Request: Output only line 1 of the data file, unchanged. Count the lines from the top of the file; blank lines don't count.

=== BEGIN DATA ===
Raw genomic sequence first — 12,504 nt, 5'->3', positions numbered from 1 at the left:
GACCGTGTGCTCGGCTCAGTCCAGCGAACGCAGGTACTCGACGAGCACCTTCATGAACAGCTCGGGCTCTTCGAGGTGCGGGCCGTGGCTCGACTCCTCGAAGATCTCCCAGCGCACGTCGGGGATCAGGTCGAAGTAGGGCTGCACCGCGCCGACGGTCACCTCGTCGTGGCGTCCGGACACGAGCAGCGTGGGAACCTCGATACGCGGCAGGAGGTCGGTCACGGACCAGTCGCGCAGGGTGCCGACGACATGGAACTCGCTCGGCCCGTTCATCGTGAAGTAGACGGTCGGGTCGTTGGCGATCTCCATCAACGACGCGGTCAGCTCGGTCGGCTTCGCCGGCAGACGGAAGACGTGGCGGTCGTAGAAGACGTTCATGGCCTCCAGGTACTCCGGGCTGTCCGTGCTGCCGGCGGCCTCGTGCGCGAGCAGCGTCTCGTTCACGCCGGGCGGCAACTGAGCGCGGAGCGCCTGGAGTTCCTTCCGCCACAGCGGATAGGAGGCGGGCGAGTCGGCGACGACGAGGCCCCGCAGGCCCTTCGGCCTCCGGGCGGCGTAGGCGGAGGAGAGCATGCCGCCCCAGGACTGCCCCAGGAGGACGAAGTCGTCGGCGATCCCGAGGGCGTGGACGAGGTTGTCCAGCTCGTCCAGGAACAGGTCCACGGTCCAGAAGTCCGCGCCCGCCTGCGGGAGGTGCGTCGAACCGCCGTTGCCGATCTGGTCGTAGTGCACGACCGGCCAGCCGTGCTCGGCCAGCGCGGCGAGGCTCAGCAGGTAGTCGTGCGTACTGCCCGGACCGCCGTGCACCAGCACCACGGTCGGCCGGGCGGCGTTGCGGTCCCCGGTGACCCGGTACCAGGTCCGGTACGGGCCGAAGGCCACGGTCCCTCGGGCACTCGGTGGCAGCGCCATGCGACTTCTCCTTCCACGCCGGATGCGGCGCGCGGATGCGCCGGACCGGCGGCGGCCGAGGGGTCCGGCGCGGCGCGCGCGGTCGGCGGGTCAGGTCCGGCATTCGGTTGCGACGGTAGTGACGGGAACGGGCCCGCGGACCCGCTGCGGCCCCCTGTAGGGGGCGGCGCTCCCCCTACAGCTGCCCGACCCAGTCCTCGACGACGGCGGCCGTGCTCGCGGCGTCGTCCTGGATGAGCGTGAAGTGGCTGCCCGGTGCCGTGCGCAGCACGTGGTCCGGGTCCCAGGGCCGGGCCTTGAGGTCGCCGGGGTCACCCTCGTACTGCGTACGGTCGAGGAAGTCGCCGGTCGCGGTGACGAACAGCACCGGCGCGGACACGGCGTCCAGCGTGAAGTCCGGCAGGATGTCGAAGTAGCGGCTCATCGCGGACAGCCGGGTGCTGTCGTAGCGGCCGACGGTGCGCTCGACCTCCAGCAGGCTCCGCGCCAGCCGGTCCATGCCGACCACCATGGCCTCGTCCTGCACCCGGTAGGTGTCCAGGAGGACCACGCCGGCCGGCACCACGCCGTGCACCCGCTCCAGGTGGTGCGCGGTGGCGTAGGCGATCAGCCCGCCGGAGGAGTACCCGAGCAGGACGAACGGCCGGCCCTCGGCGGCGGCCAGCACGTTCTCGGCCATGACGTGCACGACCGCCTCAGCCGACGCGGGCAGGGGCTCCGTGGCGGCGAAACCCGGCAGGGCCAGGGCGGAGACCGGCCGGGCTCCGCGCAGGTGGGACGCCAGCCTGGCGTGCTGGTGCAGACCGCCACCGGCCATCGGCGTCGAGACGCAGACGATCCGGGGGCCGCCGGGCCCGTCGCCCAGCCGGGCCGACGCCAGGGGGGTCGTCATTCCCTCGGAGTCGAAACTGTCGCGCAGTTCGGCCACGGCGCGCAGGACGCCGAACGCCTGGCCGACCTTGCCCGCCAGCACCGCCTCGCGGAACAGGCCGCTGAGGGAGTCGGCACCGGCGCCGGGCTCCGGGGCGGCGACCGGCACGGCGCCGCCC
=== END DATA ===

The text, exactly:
Raw genomic sequence first — 12,504 nt, 5'->3', positions numbered from 1 at the left: